Alaska Legislature

Hold the cuts: Alaska House committee proposes flat budget as starting alternative to governor’s plan

JUNEAU — Members of the Alaska House Finance Committee have abandoned Gov. Mike Dunleavy’s proposed state operating budget and have introduced an alternative: A $10.45 billion proposal that keeps state spending relatively flat when compared to the $10.49 billion budget approved last year.

The revised budget plan erases most of the governor’s plans for cuts to K-12 education, the University of Alaska and the Alaska Marine Highway System. The governor had proposed those cuts in order to pay a larger Permanent Fund dividend using the traditional formula in state law.

The new House plan does not address the amount of the Permanent Fund dividend. House leaders envision keeping that topic until the end of the legislative session.

“Right now, our intent is to take care of the budget first and come back to the PFD amount later,” said Rep. Neal Foster, D-Nome and the finance committee chairman in charge of the state operating budget.

David Teal, director of the nonpartisan Legislative Finance Division, said that even though the dividend is not yet listed in the proposed budget, lawmakers have reserved “roughly $600 million” for it.

Given 625,000 applicants, that would be about $900 per person.

That figure could grow if legislators make additional cuts in the coming weeks, something seen as likely.

“This is the first step in a three-step process,” Foster said of Thursday’s action.

Lawmakers in the finance committee will consider amendments to this alternative proposal next week. In the second week of April, discussion will move to the full House before a vote of all House lawmakers. After that, the resulting proposal will go to the Senate.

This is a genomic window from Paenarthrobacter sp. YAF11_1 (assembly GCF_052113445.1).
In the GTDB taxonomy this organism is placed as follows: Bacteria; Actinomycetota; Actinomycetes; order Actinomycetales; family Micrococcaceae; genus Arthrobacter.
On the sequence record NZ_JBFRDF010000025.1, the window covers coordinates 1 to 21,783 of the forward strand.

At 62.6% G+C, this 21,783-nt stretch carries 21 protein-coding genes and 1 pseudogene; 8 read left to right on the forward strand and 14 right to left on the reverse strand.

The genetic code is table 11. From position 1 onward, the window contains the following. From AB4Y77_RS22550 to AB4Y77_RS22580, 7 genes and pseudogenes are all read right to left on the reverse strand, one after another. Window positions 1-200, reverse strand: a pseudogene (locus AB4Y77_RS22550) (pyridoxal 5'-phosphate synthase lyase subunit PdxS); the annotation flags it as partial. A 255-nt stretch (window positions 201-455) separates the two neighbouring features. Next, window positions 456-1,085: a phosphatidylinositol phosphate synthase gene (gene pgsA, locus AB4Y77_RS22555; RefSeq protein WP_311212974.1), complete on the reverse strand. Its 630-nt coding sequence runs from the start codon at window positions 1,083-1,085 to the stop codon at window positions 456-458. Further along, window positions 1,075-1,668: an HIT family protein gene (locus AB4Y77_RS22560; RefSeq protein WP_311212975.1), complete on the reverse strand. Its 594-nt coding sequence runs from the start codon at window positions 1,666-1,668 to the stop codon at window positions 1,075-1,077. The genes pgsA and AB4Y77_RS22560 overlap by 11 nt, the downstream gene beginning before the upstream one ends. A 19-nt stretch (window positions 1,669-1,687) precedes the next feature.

“Those are proposals and they’re subject to amendment once we get to that process next week,” Foster said.

Funding for the House proposal, as in the governor’s budget, comes principally from federal funds, oil revenue and the scheduled transfer from the Alaska Permanent Fund Dividend Corp. Neither budget calls for spending from the Constitutional Budget Reserve, the state’s principal savings account.

The biggest difference between the two budget proposals is the amount reserved for the dividend. Dunleavy has proposed spending $1.9 billion on the dividend, enough to pay individual dividends of about $3,000.

His spending on all other items in the operating budget is $8.8 billion, according to figures from the legislative finance division.

That actually makes the governor’s budget larger overall than the one proposed by the House, if dividends are included: $10.7 billion compared to $10.45 billion. The governor’s budget uses some one-time funds and revenue transfers that the House budget doesn’t.

For example, the governor proposed that the state stop sharing petroleum property taxes and some fisheries taxes with municipalities. Keeping that revenue would allow more state spending at the expense of local governments, which would be forced to come up with new sources of revenue or make steep cuts of their own.

Communities across the state, particularly on the North Slope and along the coast, complained about that idea, and the House budget keeps the sharing in place.

That won praise from Nils Andreassen, director of the Alaska Municipal League, an organization representing local governments in the Capitol.

“I think the (committee substitute) is responsive to the needs of communities that keep Alaska strong, so I’m encouraged to see this next step,” he said.

Jim Johnsen, president of the University of Alaska, said while riding in a Capitol elevator that it appeared the Legislature was moving in the right direction with the budget.

The university’s budget subcommittee rejected the governor’s cuts and has proposed increasing the system’s budget by $10 million. That increase has been accepted thus far, but it could be reversed as the budget progresses.

The finance committee’s budget did not accept Dunleavy’s proposed cuts to the Medicaid program, but that’s probably only a temporary situation, Foster said.

“I think there’s going to be an effort to go for some more cuts. I think Medicaid’s going to be a big chunk of that,” he said.